The Copenhagen summit is set to do "real business" because of President Barack Obama's decision to attend its crucial final stage, says Climate Change Minister Nick Smith.
Dr Smith said the summit was rapidly gaining momentum, with 105 world leaders now signed up for the final day.
The US President had originally planned to stop in on his way to a Nobel Peace Prize gathering in Norway this week, but announced at the weekend that he will now go for the world leaders' meeting on December 18.
This is the stage Prime Minister John Key will attend, and is when most of the final top-level negotiations on greenhouse gas reductions are expected to be be hammered out.
Indian PM Manmohan Singh yesterday said he would also attend the world leaders' meeting in what was deemed as another encouraging sign.
Dr Smith said Mr Obama's rethink was the leading factor in the increasing optimism for the summit, which begins today.
"That really says that we are starting to shake down and do some real business."
A spokesman for Mr Key said he welcomed Mr Obama's u-turn, adding if progress was to be made it required the attendance of the major emitters.
China, the US, Russia and India are the biggest emitters, in that order.
Mr Key decided only last week to attend Copenhagen, after earlier saying he would go only if a deal was close.
Dr Smith said the mantra of his negotiating team was "for New Zealand to do its fair share" to stop global warming. "Not more, not less, but our fair share towards a global solution."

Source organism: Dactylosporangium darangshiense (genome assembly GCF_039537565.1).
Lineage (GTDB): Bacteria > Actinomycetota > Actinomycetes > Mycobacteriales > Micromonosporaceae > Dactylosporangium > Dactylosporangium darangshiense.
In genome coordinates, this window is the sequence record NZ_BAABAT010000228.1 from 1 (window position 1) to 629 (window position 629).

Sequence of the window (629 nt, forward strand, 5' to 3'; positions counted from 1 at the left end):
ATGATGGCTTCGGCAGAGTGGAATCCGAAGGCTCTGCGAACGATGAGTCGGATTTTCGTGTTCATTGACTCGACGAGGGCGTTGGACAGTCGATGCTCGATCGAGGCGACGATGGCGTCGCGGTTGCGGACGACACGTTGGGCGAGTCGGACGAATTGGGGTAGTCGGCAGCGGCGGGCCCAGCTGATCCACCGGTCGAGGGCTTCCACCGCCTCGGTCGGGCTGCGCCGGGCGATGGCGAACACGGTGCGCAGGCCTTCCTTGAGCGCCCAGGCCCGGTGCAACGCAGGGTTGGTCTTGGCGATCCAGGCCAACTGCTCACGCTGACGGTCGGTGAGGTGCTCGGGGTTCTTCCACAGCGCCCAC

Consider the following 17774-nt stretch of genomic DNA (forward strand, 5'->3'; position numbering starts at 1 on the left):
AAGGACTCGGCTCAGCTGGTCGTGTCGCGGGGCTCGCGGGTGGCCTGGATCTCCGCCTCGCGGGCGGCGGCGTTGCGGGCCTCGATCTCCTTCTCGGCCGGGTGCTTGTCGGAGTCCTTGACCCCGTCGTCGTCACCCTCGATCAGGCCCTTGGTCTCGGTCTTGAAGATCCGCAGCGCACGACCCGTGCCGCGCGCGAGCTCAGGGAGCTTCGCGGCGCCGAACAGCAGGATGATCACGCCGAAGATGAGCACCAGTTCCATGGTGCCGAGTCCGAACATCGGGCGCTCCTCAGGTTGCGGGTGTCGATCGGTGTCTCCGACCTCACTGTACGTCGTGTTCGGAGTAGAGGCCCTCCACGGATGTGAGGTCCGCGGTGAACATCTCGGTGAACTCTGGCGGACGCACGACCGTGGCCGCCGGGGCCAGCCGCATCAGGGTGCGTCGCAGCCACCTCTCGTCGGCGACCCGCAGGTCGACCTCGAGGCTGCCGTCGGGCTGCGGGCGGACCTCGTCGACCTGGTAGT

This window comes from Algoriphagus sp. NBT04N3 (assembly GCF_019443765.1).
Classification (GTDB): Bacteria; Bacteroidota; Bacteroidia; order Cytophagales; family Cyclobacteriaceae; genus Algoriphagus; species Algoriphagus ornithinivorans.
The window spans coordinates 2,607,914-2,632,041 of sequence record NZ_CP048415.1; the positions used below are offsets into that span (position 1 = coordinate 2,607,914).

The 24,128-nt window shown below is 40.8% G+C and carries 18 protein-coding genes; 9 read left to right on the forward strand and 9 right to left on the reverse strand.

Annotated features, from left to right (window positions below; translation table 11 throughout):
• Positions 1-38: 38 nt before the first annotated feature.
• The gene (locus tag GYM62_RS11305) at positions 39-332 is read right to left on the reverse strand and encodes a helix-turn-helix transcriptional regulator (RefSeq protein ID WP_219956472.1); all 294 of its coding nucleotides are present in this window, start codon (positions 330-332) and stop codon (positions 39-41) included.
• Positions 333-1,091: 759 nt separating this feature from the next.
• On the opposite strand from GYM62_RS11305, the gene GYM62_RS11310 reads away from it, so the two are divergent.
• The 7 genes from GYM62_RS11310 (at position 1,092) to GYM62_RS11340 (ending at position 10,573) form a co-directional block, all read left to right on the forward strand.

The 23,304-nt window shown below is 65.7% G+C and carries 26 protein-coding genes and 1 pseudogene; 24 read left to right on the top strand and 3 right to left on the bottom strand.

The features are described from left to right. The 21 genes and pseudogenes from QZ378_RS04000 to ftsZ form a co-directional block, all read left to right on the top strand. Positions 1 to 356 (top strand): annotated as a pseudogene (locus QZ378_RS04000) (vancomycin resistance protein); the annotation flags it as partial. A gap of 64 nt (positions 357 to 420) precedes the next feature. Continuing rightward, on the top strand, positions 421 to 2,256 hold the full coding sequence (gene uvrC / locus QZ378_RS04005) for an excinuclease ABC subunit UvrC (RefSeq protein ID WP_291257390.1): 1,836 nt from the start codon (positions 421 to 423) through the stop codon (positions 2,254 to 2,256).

He said recent efforts by climate-change sceptics to discredit the work of leading meteorologists ahead of the summit, including hacking computers, was "a bit of a sideshow".
The first week of the fortnight-long summit will mainly involve officials, before environment ministers like Dr Smith arrive next week.
Dr Smith said the growing numbers of world leaders signing up for the final stage meant there would be "enormous pressure" to deliver up a deal.
NZ's ambition was for the summit to yield a high-level political statement with a strong commitment to working through 2010 on the concrete details of an international treaty.
He said the impact on NZ depended on an inter-related set of outcomes from the summit: how much developed countries agreed to reduce emissions, how much money was committed to a global fund to help developing nations reduce emissions, and the extent to which these developing countries agreed to constrain their gas output.